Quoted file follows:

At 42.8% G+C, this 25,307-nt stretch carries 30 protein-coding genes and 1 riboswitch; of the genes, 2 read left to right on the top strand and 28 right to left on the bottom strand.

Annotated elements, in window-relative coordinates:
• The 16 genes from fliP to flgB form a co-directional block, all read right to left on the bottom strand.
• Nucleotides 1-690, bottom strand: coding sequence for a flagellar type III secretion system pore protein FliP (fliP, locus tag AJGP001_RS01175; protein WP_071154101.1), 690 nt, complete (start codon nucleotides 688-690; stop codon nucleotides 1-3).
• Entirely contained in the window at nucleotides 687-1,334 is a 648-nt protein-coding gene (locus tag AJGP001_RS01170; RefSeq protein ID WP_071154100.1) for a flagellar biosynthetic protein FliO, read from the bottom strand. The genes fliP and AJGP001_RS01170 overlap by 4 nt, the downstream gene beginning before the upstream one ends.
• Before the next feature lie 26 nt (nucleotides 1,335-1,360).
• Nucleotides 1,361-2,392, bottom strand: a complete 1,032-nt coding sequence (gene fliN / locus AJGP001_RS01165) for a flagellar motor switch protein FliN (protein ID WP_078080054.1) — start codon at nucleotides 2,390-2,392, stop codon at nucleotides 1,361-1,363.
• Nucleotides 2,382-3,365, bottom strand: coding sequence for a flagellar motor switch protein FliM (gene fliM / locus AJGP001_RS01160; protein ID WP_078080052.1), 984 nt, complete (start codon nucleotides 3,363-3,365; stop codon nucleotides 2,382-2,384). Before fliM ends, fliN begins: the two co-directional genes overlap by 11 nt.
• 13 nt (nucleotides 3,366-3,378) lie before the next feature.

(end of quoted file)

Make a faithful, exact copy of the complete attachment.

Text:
At 42.8% G+C, this 25,307-nt stretch carries 30 protein-coding genes and 1 riboswitch; of the genes, 2 read left to right on the top strand and 28 right to left on the bottom strand.

Annotated elements, in window-relative coordinates:
• The 16 genes from fliP to flgB form a co-directional block, all read right to left on the bottom strand.
• Nucleotides 1-690, bottom strand: coding sequence for a flagellar type III secretion system pore protein FliP (fliP, locus tag AJGP001_RS01175; protein WP_071154101.1), 690 nt, complete (start codon nucleotides 688-690; stop codon nucleotides 1-3).
• Entirely contained in the window at nucleotides 687-1,334 is a 648-nt protein-coding gene (locus tag AJGP001_RS01170; RefSeq protein ID WP_071154100.1) for a flagellar biosynthetic protein FliO, read from the bottom strand. The genes fliP and AJGP001_RS01170 overlap by 4 nt, the downstream gene beginning before the upstream one ends.
• Before the next feature lie 26 nt (nucleotides 1,335-1,360).
• Nucleotides 1,361-2,392, bottom strand: a complete 1,032-nt coding sequence (gene fliN / locus AJGP001_RS01165) for a flagellar motor switch protein FliN (protein ID WP_078080054.1) — start codon at nucleotides 2,390-2,392, stop codon at nucleotides 1,361-1,363.
• Nucleotides 2,382-3,365, bottom strand: coding sequence for a flagellar motor switch protein FliM (gene fliM / locus AJGP001_RS01160; protein ID WP_078080052.1), 984 nt, complete (start codon nucleotides 3,363-3,365; stop codon nucleotides 2,382-2,384). Before fliM ends, fliN begins: the two co-directional genes overlap by 11 nt.
• 13 nt (nucleotides 3,366-3,378) lie before the next feature.